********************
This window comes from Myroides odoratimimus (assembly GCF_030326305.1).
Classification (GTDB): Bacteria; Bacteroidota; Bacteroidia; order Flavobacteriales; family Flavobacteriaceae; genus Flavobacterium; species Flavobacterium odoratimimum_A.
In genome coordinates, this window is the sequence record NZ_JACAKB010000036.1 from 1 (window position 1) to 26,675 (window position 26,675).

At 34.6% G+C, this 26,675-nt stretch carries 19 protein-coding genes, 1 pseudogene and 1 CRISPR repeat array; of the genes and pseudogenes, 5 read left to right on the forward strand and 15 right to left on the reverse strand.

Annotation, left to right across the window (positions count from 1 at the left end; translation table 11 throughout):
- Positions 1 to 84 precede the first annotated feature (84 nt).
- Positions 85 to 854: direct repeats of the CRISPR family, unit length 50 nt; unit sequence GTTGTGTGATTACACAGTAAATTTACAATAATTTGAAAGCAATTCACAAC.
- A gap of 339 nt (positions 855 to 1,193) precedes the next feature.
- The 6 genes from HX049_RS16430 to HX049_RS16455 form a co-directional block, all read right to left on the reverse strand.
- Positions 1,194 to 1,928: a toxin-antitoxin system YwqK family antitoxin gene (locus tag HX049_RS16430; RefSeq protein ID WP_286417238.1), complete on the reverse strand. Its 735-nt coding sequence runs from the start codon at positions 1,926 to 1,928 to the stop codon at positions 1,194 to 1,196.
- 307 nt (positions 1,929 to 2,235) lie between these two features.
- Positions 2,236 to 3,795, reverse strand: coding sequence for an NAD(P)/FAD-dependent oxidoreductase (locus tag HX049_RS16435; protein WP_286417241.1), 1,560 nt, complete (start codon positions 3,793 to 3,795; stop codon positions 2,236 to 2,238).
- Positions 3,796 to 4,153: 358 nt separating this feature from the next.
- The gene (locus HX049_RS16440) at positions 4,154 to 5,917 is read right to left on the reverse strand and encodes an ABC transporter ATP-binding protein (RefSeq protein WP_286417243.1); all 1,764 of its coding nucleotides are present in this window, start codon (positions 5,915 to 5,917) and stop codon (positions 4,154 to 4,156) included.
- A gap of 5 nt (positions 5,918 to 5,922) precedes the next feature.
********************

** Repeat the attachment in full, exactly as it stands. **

This window comes from Myroides odoratimimus (assembly GCF_030326305.1).
Classification (GTDB): Bacteria; Bacteroidota; Bacteroidia; order Flavobacteriales; family Flavobacteriaceae; genus Flavobacterium; species Flavobacterium odoratimimum_A.
In genome coordinates, this window is the sequence record NZ_JACAKB010000036.1 from 1 (window position 1) to 26,675 (window position 26,675).

At 34.6% G+C, this 26,675-nt stretch carries 19 protein-coding genes, 1 pseudogene and 1 CRISPR repeat array; of the genes and pseudogenes, 5 read left to right on the forward strand and 15 right to left on the reverse strand.

Annotation, left to right across the window (positions count from 1 at the left end; translation table 11 throughout):
- Positions 1 to 84 precede the first annotated feature (84 nt).
- Positions 85 to 854: direct repeats of the CRISPR family, unit length 50 nt; unit sequence GTTGTGTGATTACACAGTAAATTTACAATAATTTGAAAGCAATTCACAAC.
- A gap of 339 nt (positions 855 to 1,193) precedes the next feature.
- The 6 genes from HX049_RS16430 to HX049_RS16455 form a co-directional block, all read right to left on the reverse strand.
- Positions 1,194 to 1,928: a toxin-antitoxin system YwqK family antitoxin gene (locus tag HX049_RS16430; RefSeq protein ID WP_286417238.1), complete on the reverse strand. Its 735-nt coding sequence runs from the start codon at positions 1,926 to 1,928 to the stop codon at positions 1,194 to 1,196.
- 307 nt (positions 1,929 to 2,235) lie between these two features.
- Positions 2,236 to 3,795, reverse strand: coding sequence for an NAD(P)/FAD-dependent oxidoreductase (locus tag HX049_RS16435; protein WP_286417241.1), 1,560 nt, complete (start codon positions 3,793 to 3,795; stop codon positions 2,236 to 2,238).
- Positions 3,796 to 4,153: 358 nt separating this feature from the next.
- The gene (locus HX049_RS16440) at positions 4,154 to 5,917 is read right to left on the reverse strand and encodes an ABC transporter ATP-binding protein (RefSeq protein WP_286417243.1); all 1,764 of its coding nucleotides are present in this window, start codon (positions 5,915 to 5,917) and stop codon (positions 4,154 to 4,156) included.
- A gap of 5 nt (positions 5,918 to 5,922) precedes the next feature.